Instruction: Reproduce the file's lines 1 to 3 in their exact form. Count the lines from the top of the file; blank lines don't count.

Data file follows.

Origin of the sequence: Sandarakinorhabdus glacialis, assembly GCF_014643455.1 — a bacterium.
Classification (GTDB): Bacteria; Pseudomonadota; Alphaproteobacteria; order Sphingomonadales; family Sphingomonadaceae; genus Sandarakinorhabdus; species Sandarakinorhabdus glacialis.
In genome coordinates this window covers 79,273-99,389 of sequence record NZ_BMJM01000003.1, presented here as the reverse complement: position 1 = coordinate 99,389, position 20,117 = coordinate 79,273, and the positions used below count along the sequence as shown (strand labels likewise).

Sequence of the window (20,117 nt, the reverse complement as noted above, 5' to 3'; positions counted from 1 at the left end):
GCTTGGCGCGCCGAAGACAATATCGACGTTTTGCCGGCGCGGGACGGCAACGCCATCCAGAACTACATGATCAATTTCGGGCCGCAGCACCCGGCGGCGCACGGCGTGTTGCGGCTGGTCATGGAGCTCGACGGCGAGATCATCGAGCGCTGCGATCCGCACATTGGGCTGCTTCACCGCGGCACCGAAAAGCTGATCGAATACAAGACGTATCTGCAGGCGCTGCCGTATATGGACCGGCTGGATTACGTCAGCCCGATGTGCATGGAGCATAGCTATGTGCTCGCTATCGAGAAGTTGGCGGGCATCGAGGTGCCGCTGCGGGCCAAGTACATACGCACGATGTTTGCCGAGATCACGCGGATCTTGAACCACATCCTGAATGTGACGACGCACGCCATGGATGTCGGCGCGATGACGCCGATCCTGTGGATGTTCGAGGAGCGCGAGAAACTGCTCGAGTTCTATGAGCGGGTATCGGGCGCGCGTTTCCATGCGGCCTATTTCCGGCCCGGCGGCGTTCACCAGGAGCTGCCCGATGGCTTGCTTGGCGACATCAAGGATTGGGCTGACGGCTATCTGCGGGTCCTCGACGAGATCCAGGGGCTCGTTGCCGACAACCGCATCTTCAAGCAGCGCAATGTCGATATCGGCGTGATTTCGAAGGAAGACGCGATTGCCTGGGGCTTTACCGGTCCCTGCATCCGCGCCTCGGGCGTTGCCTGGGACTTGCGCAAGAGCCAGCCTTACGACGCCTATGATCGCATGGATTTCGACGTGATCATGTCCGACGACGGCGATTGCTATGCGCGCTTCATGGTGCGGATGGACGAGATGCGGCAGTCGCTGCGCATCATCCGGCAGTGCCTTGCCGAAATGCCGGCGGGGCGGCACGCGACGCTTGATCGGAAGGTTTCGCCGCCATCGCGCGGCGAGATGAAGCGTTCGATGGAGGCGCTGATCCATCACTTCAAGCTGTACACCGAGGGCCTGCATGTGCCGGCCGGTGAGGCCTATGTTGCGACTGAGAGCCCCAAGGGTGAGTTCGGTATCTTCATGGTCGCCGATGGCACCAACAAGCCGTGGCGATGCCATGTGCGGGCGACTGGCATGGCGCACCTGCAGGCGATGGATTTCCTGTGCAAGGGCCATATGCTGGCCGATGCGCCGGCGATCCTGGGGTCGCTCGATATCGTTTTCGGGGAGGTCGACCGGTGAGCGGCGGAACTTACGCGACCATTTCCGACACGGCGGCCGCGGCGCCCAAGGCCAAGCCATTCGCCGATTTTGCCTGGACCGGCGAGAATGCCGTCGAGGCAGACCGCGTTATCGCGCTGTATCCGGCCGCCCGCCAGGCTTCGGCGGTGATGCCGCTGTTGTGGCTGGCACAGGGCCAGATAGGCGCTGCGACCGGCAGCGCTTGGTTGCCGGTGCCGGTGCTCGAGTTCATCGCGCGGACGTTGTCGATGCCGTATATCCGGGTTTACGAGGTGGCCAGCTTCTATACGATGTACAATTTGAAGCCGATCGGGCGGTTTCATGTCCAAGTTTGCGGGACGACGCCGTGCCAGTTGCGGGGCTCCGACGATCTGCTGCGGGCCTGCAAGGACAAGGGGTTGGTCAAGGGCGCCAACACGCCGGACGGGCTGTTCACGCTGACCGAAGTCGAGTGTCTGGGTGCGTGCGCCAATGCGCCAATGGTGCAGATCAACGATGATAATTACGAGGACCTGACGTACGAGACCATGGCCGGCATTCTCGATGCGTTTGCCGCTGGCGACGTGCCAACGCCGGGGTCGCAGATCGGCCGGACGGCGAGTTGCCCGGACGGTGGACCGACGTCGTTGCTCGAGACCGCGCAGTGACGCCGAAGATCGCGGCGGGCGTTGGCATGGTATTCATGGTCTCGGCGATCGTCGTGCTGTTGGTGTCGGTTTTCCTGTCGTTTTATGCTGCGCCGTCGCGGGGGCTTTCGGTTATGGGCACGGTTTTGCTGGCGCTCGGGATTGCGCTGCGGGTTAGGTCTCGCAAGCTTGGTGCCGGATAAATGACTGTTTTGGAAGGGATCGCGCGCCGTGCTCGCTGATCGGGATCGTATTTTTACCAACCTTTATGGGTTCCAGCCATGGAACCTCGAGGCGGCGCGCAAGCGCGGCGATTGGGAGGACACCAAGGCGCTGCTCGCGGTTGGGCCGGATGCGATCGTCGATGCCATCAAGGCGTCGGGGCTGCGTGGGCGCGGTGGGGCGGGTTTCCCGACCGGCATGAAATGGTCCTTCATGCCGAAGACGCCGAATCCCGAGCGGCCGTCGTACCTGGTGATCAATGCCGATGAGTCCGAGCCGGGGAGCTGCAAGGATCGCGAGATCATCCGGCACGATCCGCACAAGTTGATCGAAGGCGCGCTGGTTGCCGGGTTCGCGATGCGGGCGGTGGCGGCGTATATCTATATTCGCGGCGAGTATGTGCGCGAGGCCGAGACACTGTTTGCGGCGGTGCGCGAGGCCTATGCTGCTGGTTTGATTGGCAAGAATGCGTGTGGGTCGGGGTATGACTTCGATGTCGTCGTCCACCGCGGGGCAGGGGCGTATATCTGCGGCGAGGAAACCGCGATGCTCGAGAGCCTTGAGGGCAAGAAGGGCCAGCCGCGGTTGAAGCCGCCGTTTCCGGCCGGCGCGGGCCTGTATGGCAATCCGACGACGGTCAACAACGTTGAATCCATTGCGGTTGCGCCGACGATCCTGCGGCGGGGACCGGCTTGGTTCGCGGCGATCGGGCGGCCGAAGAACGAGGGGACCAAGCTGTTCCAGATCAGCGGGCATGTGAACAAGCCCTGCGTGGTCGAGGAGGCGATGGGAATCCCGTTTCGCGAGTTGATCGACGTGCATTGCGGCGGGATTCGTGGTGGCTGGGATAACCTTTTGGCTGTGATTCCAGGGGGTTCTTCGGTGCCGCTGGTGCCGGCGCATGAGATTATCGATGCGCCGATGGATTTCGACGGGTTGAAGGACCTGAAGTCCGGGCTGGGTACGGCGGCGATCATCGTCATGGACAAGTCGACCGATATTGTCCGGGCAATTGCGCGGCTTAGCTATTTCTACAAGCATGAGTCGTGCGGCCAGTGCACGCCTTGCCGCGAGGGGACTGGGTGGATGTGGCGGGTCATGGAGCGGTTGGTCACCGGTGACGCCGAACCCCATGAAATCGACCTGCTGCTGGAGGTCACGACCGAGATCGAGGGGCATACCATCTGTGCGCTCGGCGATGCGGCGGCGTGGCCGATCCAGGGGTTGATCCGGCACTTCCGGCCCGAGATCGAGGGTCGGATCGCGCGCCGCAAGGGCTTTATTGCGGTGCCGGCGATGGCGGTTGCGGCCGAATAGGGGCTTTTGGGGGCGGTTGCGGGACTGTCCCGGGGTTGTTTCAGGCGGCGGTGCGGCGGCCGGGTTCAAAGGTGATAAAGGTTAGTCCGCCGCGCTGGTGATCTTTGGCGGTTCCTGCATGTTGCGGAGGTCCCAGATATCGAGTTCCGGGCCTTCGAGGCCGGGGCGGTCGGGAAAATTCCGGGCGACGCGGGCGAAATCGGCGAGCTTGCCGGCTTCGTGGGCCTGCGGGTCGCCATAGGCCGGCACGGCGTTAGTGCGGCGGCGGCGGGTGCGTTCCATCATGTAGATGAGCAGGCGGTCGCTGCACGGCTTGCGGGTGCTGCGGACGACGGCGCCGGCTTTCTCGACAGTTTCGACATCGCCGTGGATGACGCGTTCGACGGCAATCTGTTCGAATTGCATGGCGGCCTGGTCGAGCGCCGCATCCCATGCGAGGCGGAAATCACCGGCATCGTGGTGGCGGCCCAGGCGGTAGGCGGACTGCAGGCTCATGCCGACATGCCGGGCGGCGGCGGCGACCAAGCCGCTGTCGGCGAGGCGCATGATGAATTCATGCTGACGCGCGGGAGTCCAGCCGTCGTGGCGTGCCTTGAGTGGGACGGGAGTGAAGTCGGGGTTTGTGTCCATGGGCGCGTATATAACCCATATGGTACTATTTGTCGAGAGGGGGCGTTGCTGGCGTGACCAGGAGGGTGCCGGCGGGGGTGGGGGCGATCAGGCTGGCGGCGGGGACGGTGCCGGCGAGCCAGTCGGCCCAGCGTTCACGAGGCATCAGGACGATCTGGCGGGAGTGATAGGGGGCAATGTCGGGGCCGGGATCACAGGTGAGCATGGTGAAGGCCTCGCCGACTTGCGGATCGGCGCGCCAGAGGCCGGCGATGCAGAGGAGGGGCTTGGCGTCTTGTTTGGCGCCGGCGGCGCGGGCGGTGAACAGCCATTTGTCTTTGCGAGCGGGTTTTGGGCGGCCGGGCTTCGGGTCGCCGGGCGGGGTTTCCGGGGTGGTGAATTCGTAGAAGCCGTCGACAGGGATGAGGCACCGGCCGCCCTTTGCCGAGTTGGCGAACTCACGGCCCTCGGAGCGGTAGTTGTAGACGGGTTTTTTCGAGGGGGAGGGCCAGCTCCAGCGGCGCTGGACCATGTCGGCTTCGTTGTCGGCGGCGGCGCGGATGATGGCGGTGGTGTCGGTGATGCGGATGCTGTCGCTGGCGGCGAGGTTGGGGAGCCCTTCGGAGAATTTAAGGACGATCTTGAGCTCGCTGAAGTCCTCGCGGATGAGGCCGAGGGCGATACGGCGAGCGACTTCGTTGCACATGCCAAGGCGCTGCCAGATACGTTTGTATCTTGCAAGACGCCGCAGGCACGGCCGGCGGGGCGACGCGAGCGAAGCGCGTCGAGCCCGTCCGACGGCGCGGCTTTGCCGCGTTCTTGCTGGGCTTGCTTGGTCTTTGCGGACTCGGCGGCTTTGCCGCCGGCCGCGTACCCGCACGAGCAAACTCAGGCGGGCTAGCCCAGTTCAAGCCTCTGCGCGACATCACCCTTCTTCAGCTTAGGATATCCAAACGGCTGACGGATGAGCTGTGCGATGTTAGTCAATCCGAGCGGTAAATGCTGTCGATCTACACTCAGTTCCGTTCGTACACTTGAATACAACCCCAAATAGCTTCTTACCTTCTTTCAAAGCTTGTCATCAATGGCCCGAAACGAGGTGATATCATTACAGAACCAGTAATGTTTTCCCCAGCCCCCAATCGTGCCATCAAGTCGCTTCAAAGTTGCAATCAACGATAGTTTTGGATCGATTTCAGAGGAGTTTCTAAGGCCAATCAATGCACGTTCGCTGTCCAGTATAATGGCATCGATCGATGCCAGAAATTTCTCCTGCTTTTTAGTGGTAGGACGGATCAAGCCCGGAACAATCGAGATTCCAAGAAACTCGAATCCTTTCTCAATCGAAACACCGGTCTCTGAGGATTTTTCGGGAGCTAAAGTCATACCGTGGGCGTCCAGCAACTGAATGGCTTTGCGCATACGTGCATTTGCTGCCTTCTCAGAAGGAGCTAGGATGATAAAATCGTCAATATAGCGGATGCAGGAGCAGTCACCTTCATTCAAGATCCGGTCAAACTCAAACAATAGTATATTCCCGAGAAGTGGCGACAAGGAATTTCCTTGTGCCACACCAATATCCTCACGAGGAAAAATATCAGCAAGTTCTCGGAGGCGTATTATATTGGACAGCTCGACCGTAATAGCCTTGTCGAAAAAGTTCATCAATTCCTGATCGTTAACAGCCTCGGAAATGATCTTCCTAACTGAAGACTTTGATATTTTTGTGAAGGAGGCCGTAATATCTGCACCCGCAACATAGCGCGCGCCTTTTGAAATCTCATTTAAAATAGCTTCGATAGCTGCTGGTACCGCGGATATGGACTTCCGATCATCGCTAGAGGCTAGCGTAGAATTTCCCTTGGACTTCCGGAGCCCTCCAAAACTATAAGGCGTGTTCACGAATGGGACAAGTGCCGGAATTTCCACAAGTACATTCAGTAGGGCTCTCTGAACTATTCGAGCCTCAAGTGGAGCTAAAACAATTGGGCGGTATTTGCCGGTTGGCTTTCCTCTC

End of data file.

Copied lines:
Origin of the sequence: Sandarakinorhabdus glacialis, assembly GCF_014643455.1 — a bacterium.
Classification (GTDB): Bacteria; Pseudomonadota; Alphaproteobacteria; order Sphingomonadales; family Sphingomonadaceae; genus Sandarakinorhabdus; species Sandarakinorhabdus glacialis.
In genome coordinates this window covers 79,273-99,389 of sequence record NZ_BMJM01000003.1, presented here as the reverse complement: position 1 = coordinate 99,389, position 20,117 = coordinate 79,273, and the positions used below count along the sequence as shown (strand labels likewise).